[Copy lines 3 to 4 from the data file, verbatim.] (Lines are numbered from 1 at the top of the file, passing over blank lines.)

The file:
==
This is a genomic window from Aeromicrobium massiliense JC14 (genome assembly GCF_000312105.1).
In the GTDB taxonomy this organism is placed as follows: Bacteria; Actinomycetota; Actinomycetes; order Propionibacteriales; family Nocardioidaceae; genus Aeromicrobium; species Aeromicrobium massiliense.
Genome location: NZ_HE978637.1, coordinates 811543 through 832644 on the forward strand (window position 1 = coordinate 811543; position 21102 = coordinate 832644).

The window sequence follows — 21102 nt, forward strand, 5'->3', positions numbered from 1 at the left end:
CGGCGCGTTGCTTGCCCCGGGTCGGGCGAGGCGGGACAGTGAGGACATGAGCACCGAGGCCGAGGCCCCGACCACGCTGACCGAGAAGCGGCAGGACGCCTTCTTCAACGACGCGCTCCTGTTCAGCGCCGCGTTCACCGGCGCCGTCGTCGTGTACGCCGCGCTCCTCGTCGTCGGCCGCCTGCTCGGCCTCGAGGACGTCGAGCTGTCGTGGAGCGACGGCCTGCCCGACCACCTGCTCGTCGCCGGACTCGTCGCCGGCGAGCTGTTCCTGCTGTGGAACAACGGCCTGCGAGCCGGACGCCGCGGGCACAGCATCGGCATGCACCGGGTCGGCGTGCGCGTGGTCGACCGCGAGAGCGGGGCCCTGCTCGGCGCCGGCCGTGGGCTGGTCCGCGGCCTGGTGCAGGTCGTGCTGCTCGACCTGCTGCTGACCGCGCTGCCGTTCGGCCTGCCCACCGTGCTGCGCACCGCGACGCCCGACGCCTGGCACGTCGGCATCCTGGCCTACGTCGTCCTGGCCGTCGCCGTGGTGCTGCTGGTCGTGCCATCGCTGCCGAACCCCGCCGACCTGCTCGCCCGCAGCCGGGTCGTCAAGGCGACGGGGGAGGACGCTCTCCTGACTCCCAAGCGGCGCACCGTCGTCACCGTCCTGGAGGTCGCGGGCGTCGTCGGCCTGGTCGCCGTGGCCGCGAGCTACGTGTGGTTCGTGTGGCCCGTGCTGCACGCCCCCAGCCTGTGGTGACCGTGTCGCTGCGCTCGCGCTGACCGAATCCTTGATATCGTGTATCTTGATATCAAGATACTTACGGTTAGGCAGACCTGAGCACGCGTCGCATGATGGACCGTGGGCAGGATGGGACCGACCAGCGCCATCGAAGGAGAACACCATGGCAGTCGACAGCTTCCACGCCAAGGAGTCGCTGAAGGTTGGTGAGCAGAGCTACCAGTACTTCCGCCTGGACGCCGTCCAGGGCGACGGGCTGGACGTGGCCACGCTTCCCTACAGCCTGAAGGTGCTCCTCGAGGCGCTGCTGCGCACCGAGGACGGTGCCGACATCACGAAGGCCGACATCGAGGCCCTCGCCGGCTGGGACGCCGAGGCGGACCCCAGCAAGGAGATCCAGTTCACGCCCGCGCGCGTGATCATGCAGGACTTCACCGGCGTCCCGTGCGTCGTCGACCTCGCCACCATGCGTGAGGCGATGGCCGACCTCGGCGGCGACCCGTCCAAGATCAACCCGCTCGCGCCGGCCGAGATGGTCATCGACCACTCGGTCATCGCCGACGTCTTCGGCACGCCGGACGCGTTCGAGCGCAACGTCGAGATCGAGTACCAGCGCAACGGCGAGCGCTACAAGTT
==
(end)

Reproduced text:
Genome location: NZ_HE978637.1, coordinates 811543 through 832644 on the forward strand (window position 1 = coordinate 811543; position 21102 = coordinate 832644).

The window sequence follows — 21102 nt, forward strand, 5'->3', positions numbered from 1 at the left end: